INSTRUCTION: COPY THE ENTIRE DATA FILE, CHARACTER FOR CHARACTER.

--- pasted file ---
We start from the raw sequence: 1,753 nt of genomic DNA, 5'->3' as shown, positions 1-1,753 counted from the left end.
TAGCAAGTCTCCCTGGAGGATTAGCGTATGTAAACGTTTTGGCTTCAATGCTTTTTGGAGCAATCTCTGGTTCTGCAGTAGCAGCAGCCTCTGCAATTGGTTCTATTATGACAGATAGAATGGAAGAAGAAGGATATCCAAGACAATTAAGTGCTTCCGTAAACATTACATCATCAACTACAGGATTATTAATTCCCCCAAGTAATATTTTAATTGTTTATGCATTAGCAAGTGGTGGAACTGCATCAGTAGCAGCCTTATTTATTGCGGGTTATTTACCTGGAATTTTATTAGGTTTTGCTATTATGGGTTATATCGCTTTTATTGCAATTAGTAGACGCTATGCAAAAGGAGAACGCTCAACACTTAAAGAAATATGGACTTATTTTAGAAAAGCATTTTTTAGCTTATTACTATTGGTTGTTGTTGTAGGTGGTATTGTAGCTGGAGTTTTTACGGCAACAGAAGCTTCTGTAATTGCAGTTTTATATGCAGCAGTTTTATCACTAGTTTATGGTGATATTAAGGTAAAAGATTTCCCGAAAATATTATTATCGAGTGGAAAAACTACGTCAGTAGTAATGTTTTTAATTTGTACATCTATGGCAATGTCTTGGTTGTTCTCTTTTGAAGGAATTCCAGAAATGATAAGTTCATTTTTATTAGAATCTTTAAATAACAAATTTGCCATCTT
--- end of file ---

We start from the raw sequence: 1,753 nt of genomic DNA, 5'->3' as shown, positions 1-1,753 counted from the left end.
TAGCAAGTCTCCCTGGAGGATTAGCGTATGTAAACGTTTTGGCTTCAATGCTTTTTGGAGCAATCTCTGGTTCTGCAGTAGCAGCAGCCTCTGCAATTGGTTCTATTATGACAGATAGAATGGAAGAAGAAGGATATCCAAGACAATTAAGTGCTTCCGTAAACATTACATCATCAACTACAGGATTATTAATTCCCCCAAGTAATATTTTAATTGTTTATGCATTAGCAAGTGGTGGAACTGCATCAGTAGCAGCCTTATTTATTGCGGGTTATTTACCTGGAATTTTATTAGGTTTTGCTATTATGGGTTATATCGCTTTTATTGCAATTAGTAGACGCTATGCAAAAGGAGAACGCTCAACACTTAAAGAAATATGGACTTATTTTAGAAAAGCATTTTTTAGCTTATTACTATTGGTTGTTGTTGTAGGTGGTATTGTAGCTGGAGTTTTTACGGCAACAGAAGCTTCTGTAATTGCAGTTTTATATGCAGCAGTTTTATCACTAGTTTATGGTGATATTAAGGTAAAAGATTTCCCGAAAATATTATTATCGAGTGGAAAAACTACGTCAGTAGTAATGTTTTTAATTTGTACATCTATGGCAATGTCTTGGTTGTTCTCTTTTGAAGGAATTCCAGAAATGATAAGTTCATTTTTATTAGAATCTTTAAATAACAAATTTGCCATCTT